Three guys talking about comic books, sports, movies, TV shows and the numerous other pastimes that make us Gentlemen of Leisure.

Friday, June 7, 2019

X-amining X-Calibre #1

"The Infernal Gallop"
March 1995

In a Nutshell
Nightcrawler heads to Antarctica to meet with his mother.

Writer: Warren Ellis
Penciller: Ken Lashley
Inkers: Wegrzyn, Moy and LaRosa
Letterer: Starkings/Comicraft
Colorist: Joe Rosas
Editor: Suzanne Gaffney
Chief: Bob Harras

Plot
Nearing the end of the "infernal gallop", a mutant named Switchback is delivered to a massive monk named Cain. He proceeds to lead her through the freezing Antarctic to the tropical haven of Avalon. Meanwhile, in Manhattan, Nightcrawler meets with Angel, looking for travel arrangements to Antarctica in order to meet his mother, on Magneto's orders. Angel reluctantly directs him to a nearby warehouse and a man named Proudstar. Meanwhile, Magneto contacts Mystique, and asks her to help Nightcrawler enter Avalon & find Destiny, over Mystique's objections. Back in the city, Nightcrawler meets with Proudstar, who is none too pleased with the way Mystique extracts payment from the refugees he sends her way, but Nightcrawler defends his mother, then demands Proudstar get him to the antarctic. Unbeknownst to them, they are being watched by Danielle Moonstar, an agent of Apocalypse. Upon hearing her report, he sends her and the rest of the Pale Riders to follow Nightcrawler to Avalon. Later, as Nightcrawler leaves the city aboard a submarine, Switchback meets Destiny in Avalon, but when Destiny reads Switchback's future, all she sees is the apocalypse.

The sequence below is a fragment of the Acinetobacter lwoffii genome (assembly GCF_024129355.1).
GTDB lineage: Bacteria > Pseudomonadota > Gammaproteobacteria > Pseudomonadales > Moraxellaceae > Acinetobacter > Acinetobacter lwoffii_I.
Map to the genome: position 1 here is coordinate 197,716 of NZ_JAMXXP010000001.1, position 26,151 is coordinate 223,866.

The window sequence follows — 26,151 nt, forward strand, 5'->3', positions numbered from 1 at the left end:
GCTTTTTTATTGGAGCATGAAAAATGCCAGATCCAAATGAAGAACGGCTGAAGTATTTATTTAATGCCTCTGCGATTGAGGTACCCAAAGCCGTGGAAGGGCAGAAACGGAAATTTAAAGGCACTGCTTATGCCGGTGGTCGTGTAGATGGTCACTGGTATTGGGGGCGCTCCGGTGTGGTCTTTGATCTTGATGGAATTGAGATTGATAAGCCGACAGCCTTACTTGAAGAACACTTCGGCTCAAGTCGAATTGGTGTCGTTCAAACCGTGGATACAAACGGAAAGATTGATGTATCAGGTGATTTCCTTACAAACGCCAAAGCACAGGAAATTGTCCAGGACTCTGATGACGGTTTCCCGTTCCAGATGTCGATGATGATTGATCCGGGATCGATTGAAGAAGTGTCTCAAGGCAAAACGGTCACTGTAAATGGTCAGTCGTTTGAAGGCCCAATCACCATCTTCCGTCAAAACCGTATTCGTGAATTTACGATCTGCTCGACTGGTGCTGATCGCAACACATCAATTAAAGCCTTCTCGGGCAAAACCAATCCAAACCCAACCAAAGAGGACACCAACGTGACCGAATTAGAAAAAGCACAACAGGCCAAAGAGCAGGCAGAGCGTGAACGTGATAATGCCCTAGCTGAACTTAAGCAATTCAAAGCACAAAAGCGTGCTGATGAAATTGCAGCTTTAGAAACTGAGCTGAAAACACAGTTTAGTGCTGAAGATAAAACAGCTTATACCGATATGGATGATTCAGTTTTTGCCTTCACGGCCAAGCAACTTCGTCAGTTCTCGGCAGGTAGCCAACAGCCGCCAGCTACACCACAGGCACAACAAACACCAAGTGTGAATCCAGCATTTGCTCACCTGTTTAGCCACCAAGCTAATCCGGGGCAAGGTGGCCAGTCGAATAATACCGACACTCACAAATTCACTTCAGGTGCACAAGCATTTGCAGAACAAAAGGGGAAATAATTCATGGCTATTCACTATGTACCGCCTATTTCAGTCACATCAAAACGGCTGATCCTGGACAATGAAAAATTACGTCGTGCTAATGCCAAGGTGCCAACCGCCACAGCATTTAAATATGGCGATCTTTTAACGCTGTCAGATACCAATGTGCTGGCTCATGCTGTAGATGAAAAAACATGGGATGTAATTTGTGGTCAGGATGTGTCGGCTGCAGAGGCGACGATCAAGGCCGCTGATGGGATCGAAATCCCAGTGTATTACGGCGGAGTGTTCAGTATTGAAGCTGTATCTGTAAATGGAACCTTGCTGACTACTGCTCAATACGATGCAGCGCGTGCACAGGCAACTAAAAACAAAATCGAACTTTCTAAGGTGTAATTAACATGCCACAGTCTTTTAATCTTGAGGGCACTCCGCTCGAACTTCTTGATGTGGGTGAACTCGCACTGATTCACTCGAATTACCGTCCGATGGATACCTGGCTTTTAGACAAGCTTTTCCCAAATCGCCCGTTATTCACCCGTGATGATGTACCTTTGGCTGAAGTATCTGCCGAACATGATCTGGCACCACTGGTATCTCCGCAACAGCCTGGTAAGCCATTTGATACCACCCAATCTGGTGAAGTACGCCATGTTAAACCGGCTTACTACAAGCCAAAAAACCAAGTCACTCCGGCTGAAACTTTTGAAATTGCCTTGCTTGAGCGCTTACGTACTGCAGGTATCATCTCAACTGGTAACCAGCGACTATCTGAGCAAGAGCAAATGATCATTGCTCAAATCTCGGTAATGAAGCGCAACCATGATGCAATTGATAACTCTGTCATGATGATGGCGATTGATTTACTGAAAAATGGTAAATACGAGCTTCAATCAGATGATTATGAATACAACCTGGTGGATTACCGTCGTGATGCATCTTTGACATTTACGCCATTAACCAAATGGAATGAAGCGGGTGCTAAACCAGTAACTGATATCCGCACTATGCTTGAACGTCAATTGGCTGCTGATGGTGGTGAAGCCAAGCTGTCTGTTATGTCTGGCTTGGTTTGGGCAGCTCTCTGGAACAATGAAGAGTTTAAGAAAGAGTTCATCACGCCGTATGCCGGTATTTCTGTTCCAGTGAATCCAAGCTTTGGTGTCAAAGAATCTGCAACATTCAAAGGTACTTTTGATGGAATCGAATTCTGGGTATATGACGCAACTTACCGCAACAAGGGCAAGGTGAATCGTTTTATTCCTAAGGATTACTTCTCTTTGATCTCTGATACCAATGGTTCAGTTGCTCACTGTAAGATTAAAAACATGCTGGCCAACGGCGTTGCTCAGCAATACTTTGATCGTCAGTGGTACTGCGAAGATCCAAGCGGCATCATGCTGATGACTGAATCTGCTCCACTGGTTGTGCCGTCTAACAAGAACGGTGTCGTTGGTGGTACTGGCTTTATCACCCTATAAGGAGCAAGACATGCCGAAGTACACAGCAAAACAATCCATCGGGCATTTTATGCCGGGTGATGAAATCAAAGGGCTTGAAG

Firsts and Other Notables
The "Age of the Apocalypse" book with the laziest title change (it's the same title, just spelled differently!), this is the counterpart to Excalibur, and as such, it will focus on Nightcrawler (who, of course, is just one of the X-Men in this reality), and the mission he received from Magneto: the track down his mother, Mystique, and get her help to find Destiny. In the process, it will also deal with the human/mutant sanctuary of Avalon, located in the Savage Land.